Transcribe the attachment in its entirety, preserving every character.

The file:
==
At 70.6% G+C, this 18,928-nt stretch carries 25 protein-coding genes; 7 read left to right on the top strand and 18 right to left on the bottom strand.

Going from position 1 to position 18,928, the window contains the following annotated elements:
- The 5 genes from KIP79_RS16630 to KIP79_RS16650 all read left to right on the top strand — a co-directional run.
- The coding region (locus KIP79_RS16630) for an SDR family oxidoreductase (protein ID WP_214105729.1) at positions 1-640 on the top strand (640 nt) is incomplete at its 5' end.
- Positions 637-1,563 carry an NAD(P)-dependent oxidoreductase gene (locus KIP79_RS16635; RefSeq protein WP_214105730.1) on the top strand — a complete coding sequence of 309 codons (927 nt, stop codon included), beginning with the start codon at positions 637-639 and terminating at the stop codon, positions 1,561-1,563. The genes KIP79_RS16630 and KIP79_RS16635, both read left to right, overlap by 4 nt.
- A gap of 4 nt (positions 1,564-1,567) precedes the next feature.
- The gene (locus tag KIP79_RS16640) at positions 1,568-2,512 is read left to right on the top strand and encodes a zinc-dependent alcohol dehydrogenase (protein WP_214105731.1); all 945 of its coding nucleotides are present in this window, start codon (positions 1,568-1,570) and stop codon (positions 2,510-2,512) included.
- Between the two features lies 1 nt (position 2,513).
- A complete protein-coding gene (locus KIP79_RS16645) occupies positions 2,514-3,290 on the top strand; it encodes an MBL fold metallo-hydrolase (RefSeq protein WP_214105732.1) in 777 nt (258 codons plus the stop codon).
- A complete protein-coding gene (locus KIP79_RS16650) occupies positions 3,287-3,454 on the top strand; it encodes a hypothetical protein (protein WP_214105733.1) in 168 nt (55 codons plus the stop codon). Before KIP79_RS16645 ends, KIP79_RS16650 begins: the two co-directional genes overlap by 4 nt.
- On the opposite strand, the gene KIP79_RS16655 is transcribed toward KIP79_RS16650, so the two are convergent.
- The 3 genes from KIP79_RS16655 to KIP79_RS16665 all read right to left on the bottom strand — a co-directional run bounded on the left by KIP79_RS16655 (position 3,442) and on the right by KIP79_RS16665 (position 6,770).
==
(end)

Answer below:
At 70.6% G+C, this 18,928-nt stretch carries 25 protein-coding genes; 7 read left to right on the top strand and 18 right to left on the bottom strand.

Going from position 1 to position 18,928, the window contains the following annotated elements:
- The 5 genes from KIP79_RS16630 to KIP79_RS16650 all read left to right on the top strand — a co-directional run.
- The coding region (locus KIP79_RS16630) for an SDR family oxidoreductase (protein ID WP_214105729.1) at positions 1-640 on the top strand (640 nt) is incomplete at its 5' end.
- Positions 637-1,563 carry an NAD(P)-dependent oxidoreductase gene (locus KIP79_RS16635; RefSeq protein WP_214105730.1) on the top strand — a complete coding sequence of 309 codons (927 nt, stop codon included), beginning with the start codon at positions 637-639 and terminating at the stop codon, positions 1,561-1,563. The genes KIP79_RS16630 and KIP79_RS16635, both read left to right, overlap by 4 nt.
- A gap of 4 nt (positions 1,564-1,567) precedes the next feature.
- The gene (locus tag KIP79_RS16640) at positions 1,568-2,512 is read left to right on the top strand and encodes a zinc-dependent alcohol dehydrogenase (protein WP_214105731.1); all 945 of its coding nucleotides are present in this window, start codon (positions 1,568-1,570) and stop codon (positions 2,510-2,512) included.
- Between the two features lies 1 nt (position 2,513).
- A complete protein-coding gene (locus KIP79_RS16645) occupies positions 2,514-3,290 on the top strand; it encodes an MBL fold metallo-hydrolase (RefSeq protein WP_214105732.1) in 777 nt (258 codons plus the stop codon).
- A complete protein-coding gene (locus KIP79_RS16650) occupies positions 3,287-3,454 on the top strand; it encodes a hypothetical protein (protein WP_214105733.1) in 168 nt (55 codons plus the stop codon). Before KIP79_RS16645 ends, KIP79_RS16650 begins: the two co-directional genes overlap by 4 nt.
- On the opposite strand, the gene KIP79_RS16655 is transcribed toward KIP79_RS16650, so the two are convergent.
- The 3 genes from KIP79_RS16655 to KIP79_RS16665 all read right to left on the bottom strand — a co-directional run bounded on the left by KIP79_RS16655 (position 3,442) and on the right by KIP79_RS16665 (position 6,770).